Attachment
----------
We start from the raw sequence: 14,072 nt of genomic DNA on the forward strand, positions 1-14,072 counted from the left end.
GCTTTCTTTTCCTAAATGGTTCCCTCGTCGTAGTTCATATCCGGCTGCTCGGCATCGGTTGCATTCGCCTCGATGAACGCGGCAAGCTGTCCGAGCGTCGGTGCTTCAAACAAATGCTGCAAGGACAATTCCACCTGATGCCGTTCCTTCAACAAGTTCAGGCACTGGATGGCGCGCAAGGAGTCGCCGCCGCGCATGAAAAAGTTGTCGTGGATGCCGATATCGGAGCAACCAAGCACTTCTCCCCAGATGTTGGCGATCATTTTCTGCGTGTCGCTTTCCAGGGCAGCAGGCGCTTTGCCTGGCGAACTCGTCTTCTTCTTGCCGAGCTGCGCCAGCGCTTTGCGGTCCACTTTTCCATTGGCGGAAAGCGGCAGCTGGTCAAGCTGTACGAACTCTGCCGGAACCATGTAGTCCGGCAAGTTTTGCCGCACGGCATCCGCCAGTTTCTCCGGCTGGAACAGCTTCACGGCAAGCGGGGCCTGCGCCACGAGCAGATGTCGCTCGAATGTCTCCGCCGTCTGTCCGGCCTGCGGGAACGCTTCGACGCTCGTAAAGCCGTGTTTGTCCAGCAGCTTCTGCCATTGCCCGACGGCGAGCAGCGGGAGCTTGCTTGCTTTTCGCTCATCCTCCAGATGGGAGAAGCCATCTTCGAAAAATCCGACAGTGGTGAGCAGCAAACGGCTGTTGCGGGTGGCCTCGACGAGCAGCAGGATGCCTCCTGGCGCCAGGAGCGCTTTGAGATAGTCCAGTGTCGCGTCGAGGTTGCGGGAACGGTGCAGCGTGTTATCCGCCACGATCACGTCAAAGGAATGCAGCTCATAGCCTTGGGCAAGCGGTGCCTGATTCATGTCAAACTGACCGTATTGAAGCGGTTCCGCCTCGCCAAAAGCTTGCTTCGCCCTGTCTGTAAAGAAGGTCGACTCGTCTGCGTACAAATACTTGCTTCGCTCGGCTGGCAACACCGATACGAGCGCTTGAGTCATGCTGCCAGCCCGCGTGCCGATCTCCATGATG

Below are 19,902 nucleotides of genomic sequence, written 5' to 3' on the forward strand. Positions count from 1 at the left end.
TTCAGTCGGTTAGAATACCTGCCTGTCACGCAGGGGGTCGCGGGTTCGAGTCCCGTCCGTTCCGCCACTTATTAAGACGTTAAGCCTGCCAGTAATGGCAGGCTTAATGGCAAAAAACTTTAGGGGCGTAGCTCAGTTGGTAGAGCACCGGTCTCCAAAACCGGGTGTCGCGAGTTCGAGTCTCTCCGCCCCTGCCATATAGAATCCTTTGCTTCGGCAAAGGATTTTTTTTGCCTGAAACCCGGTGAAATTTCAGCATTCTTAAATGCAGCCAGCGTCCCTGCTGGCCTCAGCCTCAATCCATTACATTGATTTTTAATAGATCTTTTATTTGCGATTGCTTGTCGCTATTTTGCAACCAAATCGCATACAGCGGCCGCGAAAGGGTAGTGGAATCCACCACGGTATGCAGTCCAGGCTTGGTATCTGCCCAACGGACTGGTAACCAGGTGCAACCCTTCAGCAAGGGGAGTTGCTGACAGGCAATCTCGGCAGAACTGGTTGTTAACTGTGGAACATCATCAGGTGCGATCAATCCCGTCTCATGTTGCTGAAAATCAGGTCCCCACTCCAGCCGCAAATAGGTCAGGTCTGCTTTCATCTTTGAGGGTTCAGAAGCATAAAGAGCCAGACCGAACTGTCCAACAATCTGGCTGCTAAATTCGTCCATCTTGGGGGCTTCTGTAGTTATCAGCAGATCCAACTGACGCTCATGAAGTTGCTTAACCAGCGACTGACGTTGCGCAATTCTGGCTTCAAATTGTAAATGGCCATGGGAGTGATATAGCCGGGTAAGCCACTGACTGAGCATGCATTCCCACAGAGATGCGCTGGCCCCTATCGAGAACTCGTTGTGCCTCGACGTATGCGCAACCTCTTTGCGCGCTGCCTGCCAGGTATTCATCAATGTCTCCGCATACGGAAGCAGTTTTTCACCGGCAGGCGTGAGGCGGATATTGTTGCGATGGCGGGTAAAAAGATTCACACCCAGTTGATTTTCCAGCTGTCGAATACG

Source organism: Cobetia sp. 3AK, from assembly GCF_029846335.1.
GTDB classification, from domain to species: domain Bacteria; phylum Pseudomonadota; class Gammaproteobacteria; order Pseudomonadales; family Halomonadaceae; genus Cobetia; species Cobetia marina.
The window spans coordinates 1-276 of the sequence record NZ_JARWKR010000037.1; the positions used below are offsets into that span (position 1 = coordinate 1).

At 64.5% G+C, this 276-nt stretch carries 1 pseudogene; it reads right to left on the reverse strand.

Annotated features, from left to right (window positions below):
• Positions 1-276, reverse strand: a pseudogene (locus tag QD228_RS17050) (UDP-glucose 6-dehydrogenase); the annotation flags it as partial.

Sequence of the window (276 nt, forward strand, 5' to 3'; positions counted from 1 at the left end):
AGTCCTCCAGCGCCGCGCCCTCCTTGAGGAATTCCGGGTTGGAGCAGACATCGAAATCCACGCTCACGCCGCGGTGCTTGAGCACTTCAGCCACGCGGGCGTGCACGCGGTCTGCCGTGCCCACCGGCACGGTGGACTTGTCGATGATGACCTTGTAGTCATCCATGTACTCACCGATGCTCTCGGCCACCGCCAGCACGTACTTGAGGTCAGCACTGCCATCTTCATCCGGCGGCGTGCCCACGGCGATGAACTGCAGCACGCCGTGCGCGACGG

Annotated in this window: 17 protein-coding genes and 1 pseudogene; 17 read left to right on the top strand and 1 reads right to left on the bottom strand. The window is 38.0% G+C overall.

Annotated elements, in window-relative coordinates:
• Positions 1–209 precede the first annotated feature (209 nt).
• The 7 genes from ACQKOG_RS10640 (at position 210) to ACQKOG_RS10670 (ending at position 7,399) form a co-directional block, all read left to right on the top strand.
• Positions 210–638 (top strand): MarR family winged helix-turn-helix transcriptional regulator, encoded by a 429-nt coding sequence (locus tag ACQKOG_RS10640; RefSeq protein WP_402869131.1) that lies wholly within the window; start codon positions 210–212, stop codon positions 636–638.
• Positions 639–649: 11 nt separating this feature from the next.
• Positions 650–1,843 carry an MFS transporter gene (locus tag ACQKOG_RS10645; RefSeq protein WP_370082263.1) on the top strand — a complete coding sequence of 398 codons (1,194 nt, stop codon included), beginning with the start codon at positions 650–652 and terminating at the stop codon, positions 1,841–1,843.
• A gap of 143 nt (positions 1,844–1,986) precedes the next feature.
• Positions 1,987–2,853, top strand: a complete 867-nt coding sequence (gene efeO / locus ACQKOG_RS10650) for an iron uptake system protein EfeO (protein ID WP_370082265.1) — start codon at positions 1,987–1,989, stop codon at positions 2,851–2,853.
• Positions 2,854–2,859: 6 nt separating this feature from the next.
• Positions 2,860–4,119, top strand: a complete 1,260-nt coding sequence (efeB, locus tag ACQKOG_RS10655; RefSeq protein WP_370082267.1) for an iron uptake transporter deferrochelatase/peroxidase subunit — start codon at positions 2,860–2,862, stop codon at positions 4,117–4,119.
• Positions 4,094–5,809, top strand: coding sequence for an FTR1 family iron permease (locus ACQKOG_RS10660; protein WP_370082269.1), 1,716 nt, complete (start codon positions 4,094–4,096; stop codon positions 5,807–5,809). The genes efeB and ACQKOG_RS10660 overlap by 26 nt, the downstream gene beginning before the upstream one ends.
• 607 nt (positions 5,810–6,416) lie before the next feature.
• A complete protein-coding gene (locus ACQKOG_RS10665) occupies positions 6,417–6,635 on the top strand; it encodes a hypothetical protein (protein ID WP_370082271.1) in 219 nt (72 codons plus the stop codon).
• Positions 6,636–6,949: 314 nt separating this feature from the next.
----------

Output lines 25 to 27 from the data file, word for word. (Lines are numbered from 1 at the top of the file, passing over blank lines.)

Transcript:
• 607 nt (positions 5,810–6,416) lie before the next feature.
• A complete protein-coding gene (locus ACQKOG_RS10665) occupies positions 6,417–6,635 on the top strand; it encodes a hypothetical protein (protein ID WP_370082271.1) in 219 nt (72 codons plus the stop codon).
• Positions 6,636–6,949: 314 nt separating this feature from the next.